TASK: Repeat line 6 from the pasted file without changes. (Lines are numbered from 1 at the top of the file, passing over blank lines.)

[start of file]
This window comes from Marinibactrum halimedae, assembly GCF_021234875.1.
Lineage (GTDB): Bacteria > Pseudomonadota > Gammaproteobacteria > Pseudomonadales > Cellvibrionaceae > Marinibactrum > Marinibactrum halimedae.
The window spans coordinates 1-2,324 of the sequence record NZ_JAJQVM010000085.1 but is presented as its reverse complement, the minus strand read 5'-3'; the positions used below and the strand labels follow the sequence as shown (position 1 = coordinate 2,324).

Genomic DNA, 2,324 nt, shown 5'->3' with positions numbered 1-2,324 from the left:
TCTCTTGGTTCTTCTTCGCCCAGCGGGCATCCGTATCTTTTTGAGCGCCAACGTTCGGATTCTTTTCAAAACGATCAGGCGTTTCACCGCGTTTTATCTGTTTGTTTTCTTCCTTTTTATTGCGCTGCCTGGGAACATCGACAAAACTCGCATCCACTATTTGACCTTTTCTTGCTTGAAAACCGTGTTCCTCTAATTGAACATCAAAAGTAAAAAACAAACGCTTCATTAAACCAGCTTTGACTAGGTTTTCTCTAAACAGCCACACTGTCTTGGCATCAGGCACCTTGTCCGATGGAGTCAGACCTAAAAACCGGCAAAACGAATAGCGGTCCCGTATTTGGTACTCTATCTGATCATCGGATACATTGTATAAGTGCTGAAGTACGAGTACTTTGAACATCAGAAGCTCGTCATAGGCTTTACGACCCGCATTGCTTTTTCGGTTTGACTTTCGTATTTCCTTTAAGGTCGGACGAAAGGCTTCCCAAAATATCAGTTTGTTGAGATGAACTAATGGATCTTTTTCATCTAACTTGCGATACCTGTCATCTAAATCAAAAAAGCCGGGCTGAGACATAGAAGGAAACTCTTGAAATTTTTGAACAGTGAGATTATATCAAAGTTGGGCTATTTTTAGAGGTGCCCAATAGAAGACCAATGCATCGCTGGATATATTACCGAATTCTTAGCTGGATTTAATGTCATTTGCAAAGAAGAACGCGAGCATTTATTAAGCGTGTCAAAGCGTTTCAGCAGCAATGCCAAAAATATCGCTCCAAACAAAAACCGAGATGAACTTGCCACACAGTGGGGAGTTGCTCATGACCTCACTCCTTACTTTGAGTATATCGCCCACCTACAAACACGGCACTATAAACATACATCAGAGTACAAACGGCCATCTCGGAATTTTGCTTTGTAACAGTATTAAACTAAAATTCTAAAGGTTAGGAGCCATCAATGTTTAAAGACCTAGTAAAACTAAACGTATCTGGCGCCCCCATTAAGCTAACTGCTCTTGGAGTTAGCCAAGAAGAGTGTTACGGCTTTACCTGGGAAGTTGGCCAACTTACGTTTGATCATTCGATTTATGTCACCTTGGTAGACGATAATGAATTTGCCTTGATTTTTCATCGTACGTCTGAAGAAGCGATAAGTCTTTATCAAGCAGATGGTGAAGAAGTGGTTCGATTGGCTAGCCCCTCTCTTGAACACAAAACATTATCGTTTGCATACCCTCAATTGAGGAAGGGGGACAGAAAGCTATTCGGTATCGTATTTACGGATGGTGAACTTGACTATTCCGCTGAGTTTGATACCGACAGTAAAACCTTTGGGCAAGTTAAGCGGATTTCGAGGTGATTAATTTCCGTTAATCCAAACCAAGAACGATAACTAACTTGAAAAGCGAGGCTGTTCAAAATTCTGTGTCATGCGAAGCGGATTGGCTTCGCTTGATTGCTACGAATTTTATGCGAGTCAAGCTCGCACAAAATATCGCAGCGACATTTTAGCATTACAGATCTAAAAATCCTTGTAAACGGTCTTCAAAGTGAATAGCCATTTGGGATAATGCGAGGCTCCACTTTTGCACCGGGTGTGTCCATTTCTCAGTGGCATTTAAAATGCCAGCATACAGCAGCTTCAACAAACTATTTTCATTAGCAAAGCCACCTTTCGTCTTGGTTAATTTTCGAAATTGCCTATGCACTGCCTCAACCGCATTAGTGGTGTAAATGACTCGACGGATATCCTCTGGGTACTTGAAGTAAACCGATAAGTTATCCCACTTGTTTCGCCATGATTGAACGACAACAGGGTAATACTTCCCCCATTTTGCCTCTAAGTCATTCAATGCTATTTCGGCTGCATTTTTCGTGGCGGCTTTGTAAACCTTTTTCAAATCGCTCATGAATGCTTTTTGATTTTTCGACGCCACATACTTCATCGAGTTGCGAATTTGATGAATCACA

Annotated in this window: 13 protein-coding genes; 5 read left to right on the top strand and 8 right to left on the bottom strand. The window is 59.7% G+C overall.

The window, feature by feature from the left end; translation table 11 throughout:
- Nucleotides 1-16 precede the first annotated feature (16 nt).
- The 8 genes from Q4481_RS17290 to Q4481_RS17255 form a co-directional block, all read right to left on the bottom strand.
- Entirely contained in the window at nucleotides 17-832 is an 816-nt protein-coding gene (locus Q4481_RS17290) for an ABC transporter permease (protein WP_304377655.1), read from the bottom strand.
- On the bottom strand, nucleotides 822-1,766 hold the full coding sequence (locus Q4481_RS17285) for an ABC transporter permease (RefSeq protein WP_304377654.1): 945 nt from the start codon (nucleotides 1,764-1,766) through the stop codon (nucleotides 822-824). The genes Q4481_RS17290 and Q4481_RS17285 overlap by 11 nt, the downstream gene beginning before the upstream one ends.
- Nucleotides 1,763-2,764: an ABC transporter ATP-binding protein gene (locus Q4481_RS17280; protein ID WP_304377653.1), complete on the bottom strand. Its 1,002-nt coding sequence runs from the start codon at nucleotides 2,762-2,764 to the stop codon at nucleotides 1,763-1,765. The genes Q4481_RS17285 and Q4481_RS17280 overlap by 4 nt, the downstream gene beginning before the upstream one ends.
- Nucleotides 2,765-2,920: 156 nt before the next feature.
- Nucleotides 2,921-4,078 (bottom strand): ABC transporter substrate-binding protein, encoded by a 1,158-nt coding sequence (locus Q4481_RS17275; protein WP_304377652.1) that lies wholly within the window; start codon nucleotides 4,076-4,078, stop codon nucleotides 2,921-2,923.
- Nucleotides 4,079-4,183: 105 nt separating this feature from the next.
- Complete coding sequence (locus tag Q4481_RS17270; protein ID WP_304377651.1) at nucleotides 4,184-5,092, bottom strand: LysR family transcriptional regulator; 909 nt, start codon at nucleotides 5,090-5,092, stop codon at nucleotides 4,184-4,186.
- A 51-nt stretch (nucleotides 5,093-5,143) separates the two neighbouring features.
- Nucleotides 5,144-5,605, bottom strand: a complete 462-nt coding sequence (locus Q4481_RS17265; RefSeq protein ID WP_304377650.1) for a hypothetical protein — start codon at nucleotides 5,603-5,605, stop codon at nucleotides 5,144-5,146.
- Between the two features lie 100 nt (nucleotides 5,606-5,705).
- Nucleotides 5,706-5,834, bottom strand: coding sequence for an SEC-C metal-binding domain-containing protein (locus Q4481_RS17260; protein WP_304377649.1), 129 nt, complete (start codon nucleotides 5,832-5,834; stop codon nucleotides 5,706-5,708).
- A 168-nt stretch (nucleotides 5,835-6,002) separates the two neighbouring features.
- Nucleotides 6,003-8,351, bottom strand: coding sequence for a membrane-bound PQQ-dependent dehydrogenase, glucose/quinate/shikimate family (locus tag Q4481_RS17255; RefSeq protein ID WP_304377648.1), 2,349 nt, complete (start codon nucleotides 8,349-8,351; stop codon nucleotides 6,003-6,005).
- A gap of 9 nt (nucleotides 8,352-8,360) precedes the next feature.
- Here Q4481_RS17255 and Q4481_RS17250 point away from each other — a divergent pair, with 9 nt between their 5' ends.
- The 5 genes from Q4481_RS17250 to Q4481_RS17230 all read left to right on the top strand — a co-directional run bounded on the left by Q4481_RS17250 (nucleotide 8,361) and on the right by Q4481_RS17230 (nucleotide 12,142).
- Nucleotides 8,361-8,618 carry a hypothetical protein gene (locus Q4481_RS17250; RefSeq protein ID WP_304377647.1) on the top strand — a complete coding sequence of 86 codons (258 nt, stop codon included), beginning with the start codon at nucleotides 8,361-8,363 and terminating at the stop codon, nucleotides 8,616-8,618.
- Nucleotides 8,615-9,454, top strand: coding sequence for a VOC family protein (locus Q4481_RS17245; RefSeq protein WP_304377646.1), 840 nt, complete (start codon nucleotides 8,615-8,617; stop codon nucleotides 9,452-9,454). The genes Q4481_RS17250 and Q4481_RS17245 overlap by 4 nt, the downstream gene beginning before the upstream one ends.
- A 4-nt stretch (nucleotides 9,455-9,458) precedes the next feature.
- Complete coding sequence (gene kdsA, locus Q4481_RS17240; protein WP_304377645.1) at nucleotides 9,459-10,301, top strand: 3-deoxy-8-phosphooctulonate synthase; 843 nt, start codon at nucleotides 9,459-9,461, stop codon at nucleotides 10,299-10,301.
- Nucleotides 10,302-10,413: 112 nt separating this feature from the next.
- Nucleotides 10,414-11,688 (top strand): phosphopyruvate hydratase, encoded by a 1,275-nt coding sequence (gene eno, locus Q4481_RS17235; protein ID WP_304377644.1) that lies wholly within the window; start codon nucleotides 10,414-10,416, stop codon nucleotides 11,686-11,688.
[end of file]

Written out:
Annotated in this window: 13 protein-coding genes; 5 read left to right on the top strand and 8 right to left on the bottom strand. The window is 59.7% G+C overall.